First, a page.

AGC has been raising the alarm to Congress and EPA that certain regulatory approaches to address PFAS—a common family of chemicals—could overwhelm cleanup initiatives and drastically impact liability for contractors on everyday projects for dewatering, moving dirt, or demolishing an existing structure.
AGC provided input to the U.S. Environmental Protection Agency (EPA) at its March 23 “listening session” focused on the likely creation of a federal enforcement discretion policy to help address some of the unfounded and misplaced legal risks and cost to industry (i.e., potentially responsible parties) stemming from the agency’s recent regulatory proposal to designate two of the most widely used per- and polyfluoroalkyl substances (PFAS) as hazardous substances.
There are approximately 5,000 PFAS in use in a wide variety of common commercial products like cosmetics, apparel, carpeting, sealants, and fire-retardants. EPA is focusing most of its efforts on a handful of PFAS, chiefly perfluorooctanoic acid (PFOA) and perfluorooctanesulfonic acid (PFOS) that are considered ubiquitous, meaning that trace amounts are found nearly everywhere.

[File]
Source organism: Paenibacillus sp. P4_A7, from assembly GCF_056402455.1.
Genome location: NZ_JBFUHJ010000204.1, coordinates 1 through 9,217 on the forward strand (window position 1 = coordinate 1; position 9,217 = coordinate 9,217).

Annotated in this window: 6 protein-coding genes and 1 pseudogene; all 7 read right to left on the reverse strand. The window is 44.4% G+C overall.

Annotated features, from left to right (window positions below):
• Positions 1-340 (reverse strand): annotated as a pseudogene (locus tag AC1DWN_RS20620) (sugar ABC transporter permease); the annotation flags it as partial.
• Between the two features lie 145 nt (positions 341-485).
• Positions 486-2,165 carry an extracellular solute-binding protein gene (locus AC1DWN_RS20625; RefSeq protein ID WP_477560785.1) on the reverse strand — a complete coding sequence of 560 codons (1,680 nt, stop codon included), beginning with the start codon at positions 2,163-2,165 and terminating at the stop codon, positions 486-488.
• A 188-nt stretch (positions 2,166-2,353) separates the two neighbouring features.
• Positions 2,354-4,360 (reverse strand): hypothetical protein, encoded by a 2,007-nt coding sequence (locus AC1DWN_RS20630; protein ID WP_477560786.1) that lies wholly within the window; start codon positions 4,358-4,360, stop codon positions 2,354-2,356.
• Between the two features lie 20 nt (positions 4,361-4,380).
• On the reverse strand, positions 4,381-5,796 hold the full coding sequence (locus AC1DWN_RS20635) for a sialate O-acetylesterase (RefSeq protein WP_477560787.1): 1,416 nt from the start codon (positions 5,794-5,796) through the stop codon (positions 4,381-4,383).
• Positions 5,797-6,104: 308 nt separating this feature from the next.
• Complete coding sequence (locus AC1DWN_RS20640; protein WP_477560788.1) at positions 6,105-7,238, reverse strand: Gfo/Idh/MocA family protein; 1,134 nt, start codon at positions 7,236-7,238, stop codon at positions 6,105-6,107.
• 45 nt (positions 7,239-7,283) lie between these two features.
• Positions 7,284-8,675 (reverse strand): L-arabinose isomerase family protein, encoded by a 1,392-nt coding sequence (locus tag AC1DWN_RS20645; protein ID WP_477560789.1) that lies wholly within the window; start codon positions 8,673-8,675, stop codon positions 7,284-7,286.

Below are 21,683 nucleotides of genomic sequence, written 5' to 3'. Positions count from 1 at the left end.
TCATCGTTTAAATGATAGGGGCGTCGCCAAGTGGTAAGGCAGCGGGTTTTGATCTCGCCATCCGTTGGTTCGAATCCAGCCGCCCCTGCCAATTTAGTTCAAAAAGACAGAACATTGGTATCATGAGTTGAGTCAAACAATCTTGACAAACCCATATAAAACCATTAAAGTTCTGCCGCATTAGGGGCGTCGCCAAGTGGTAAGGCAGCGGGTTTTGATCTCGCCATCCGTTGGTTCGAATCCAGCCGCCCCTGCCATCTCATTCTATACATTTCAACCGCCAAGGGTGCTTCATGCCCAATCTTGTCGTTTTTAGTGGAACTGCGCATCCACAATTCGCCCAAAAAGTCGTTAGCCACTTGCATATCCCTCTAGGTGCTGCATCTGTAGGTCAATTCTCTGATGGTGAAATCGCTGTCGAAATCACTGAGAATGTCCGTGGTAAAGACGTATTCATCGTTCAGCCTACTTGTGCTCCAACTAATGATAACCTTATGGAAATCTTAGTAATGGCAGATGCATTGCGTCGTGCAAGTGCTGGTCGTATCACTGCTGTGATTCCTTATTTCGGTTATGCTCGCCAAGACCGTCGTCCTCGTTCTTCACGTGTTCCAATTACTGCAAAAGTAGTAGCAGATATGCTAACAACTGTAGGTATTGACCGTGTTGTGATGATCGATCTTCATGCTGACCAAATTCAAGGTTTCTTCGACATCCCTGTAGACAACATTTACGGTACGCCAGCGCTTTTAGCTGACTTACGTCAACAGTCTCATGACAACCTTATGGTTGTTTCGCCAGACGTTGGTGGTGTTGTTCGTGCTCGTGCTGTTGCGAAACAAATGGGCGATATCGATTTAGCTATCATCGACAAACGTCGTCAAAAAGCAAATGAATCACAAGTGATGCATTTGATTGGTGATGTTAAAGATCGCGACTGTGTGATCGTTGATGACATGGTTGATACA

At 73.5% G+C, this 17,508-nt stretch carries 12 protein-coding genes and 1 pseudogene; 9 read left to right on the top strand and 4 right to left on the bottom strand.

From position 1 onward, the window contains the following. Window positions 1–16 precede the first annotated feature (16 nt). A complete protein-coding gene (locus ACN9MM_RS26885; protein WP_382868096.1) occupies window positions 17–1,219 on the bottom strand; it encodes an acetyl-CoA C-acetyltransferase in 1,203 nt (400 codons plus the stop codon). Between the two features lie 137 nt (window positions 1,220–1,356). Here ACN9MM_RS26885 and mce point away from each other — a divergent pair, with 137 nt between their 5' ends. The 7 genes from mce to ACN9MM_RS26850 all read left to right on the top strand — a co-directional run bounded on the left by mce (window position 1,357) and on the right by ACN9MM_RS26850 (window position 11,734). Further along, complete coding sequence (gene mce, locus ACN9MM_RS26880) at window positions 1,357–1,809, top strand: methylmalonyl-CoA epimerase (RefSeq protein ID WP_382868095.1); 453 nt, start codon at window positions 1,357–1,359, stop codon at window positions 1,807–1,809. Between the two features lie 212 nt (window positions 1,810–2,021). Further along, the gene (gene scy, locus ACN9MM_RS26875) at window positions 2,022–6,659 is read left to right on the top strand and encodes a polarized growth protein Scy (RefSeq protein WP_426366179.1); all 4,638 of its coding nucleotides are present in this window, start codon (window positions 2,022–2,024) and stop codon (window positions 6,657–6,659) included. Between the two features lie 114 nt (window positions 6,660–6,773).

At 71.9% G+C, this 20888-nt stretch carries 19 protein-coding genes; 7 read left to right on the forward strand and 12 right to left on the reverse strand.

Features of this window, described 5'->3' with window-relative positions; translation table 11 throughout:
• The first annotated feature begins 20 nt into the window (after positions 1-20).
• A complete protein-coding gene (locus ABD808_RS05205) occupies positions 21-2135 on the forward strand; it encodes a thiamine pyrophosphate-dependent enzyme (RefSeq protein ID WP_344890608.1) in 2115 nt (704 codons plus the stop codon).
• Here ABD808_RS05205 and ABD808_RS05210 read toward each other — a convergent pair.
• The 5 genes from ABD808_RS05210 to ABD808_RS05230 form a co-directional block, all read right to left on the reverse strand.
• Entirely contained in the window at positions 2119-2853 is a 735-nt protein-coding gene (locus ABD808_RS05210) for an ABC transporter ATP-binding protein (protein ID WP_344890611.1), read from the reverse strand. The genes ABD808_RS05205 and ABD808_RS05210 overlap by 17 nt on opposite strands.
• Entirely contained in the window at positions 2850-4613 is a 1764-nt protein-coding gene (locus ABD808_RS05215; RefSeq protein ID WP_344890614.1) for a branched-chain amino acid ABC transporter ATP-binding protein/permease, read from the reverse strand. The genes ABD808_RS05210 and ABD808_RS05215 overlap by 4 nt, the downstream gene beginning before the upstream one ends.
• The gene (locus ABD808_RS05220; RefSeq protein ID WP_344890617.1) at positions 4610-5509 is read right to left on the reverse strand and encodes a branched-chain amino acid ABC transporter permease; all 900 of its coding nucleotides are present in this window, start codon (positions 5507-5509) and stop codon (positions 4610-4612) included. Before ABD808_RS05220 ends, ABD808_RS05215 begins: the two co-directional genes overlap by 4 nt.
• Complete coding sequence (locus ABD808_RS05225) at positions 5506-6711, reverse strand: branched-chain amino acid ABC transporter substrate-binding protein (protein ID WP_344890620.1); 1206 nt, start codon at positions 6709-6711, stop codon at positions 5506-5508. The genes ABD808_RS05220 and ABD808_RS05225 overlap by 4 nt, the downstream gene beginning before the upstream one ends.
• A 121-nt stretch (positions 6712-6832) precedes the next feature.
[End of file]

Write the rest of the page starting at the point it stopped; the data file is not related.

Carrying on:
AGC has been raising the alert to Congress and EPA that certain regulatory approaches to address PFAS could overwhelm cleanup initiatives and drastically impact liability for general contractors on everyday projects for dewatering, moving dirt, or demolishing an existing structure. AGC highlighted the fact that enforcement discretion does not protect innocent contractors from being mired in environmental cleanup lawsuits for common actions on construction sites: such as disposing of dirt that tested clean at the time but may have contained trace amounts of the targeted PFAS.
AGC followed up its verbal remarks on enforcement discretion with a written statement to EPA on March 30.
At the heart of this issue is EPA’s 2022 proposal to regulate certain PFAS as hazardous under Superfund law. Superfund (or CERCLA) law allows the government and private entities to hold parties responsible for the cleanup costs if they are found to have any connection (operator, arranger, transporter) to the release of hazardous substances. This means that Superfund law could make a contractor "jointly and severally" liable for 100 percent of the cleanup costs at designated sites, even if the release of PFAS occurred decades ago and the contractor contributed only a small degree to the present contamination.
AGC responded to EPA’s proposal stating that EPA’s approach will trigger liability concerns across a contractor’s entire portfolio—past, present, and future. AGC urged EPA to withdraw its proposal, evaluate exposure risks, prioritize PFAS clean-up efforts, and lay the foundation for necessary clean-ups through other existing authorities that allow a more nuanced and workable approach than the Superfund program.
For more information, please contact Melinda Tomaino at [email protected].
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